Abstract
In this study, first recent applications of fuzzy logic in design and control of manufacturing systems are briefly reviewed. Fuzzy logic control is presented as a technique to implement real-time control algorithms that can be embedded in workstations in the framework of intelligent hierarchical control of manufacturing systems. Then two applications of fuzzy logic in design and control of manufacturing systems are presented. The first application is a fuzzy decomposition method for performance evaluation of manufacturing systems. A model of a workcell with rework is used to describe the fuzzy decomposition method. Fuzzy logic is used as a gain scheduler in the search algorithm of the decomposition method. It is observed that fuzzy logic improves the convergence rate of the decomposition method substantially. The second application is a fuzzy flow controller that adjusts the production rate of a failure prone manufacturing system in order to minimize total inventory carrying and backorder costs while satisfying uncertain demand. As an extension of this model, adaptive fuzzy flow rate controller is discussed.
Barnş Tan

Applications of Intelligent Multiobjective Fuzzy Decision Making

Abstract
We discuss the major characteristics of two classes of fuzzy-logic techniques for the planning and control of systems operating in highly uncertain environments. These applications are characterized by strong requirements for robust behavior and for reactive response to unexpected circumstances. These requirements demand that the decision/control policies be capable of attaining, to the highest possible degree, a number of purposive and reactive goals. Fuzzy logic is an attractive approach to treat this type of questions because of its ability to combine numerical treatments of decision-making problems, its reliance on artificial-intelligence techniques for the context-dependent activation of control rules, and its conceptual relations to analogical-reasoning methods based on notions of similarity and resemblance.
Techniques in the first class — developed in the context of autonomous robot applications — are based on hierarchical supervisory approaches that divide decision/control responsibilities between low-level controllers — concerned with the attainment of specific goals — and high-level supervisors — deliberating about context-dependent goal attainability. Methods in the second class — developed for applications with stringent real-time requirements — are based on an axiomatic approach to the formal representation of knowledge about the relative importance of goals in various operational contexts.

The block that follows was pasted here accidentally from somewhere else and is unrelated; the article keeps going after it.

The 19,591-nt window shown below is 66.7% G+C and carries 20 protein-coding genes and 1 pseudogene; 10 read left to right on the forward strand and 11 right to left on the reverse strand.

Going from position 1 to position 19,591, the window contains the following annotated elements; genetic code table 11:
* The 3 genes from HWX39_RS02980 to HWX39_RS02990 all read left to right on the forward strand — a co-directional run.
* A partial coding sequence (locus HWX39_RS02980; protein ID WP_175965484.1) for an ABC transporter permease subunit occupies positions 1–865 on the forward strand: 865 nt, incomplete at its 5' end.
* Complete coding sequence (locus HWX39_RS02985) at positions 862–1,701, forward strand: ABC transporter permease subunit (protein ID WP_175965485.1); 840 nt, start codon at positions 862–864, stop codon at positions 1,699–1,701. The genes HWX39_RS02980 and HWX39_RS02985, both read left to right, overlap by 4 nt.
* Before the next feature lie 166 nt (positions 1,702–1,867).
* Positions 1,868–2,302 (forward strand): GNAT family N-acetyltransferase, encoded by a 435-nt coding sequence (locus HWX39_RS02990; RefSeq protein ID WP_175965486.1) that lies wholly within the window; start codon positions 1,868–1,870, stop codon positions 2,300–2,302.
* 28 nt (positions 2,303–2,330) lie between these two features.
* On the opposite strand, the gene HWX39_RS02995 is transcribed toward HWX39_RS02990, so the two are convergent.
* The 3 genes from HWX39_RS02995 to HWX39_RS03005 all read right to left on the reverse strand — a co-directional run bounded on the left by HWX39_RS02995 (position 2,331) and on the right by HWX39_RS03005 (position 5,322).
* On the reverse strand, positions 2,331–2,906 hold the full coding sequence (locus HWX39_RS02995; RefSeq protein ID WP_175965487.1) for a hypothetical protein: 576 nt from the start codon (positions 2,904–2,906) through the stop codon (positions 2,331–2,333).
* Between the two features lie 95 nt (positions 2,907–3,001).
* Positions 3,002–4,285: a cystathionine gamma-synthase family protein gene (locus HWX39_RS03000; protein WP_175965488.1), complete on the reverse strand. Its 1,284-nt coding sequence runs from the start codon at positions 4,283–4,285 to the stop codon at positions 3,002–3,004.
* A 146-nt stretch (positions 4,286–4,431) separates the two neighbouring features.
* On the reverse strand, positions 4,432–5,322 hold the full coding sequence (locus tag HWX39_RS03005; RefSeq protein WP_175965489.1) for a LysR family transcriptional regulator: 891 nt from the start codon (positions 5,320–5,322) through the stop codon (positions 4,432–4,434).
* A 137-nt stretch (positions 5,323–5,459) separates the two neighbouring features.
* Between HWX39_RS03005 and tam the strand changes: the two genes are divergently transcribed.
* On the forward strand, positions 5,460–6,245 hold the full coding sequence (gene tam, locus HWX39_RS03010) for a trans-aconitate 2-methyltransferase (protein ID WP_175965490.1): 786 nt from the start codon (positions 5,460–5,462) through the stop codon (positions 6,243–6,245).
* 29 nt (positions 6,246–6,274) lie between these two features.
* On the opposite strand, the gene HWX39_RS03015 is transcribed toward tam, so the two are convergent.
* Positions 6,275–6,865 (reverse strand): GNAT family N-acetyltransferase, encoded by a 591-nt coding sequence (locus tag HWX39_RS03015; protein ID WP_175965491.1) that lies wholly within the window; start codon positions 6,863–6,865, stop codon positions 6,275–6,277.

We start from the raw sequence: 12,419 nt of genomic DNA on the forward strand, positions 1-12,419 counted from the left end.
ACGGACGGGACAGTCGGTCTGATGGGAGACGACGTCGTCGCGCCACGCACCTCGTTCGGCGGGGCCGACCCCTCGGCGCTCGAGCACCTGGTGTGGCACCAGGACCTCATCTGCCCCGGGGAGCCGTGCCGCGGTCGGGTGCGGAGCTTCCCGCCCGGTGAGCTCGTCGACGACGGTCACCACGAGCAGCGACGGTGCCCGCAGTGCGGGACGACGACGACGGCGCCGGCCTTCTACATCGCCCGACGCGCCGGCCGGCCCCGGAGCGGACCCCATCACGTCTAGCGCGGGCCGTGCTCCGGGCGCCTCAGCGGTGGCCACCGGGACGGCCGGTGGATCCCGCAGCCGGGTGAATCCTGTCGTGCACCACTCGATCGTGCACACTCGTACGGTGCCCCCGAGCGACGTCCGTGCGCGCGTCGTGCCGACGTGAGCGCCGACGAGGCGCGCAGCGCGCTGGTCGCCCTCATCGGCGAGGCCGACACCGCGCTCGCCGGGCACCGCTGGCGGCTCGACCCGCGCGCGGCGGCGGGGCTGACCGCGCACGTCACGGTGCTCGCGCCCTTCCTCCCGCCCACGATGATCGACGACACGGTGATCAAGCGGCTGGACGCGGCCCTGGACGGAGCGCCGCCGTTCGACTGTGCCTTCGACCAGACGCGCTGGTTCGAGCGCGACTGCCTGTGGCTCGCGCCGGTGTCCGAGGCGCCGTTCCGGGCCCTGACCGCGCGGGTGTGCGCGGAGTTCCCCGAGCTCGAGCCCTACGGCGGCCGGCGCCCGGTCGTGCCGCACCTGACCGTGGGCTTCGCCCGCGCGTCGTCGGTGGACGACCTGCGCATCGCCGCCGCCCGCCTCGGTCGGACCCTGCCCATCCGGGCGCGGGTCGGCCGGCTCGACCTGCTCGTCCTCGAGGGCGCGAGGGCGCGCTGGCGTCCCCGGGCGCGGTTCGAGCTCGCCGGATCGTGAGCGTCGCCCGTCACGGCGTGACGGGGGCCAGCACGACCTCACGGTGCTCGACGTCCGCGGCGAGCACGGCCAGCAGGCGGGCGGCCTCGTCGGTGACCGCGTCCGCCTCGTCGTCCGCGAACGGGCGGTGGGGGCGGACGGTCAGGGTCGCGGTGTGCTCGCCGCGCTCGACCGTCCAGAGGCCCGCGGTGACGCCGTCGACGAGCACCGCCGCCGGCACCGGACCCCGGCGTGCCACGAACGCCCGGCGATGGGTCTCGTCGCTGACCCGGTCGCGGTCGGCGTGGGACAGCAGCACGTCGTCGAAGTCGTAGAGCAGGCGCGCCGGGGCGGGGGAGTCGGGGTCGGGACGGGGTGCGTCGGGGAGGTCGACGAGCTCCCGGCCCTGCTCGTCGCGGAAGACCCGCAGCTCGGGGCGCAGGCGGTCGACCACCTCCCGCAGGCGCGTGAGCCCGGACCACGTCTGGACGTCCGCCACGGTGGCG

Enrique H. Ruspini

A Product Life Cycle Information Management System Infrastructure with CAD/CAE/CAM, Task Automation, and Intelligent Support Capabilities

Abstract
NASA is not unique in its quest for a product development cycle that is better, faster, and cheaper. Major advances in technical information management will be required to achieve significant and obvious process improvement goals. A vision of order for the associated systems of unstructured and unconnected files and databases is the first step towards organization. This is provided by examining the basic nature of technical information, item relationships, change and knowledge processing demands to be placed on any management system that supports all aspects of data representation and exchange during the product’s full propose, design, develop and deploy life cycle. An infrastructure that partitions product technical information relative to the perspectives of creation time phase, type and the cause of change provides sufficient structure. This enables maximal use of existing CAD/CAE/CAM/… software tool systems and digital library data mining capabilities. Introducing the concept of packaging technical information in a machine interpretable manner, at key life cycle deliverable and product review milestone points, provides the fastener needed for the attachment of the relevant soft computing and intelligent support capabilities discussed at the NATO Advanced Study Institute on Soft Computing and reported elsewhere within this volume. It also provides the basis upon which task automation capabilities can evolve.
Harold P. Frisch

Backmatter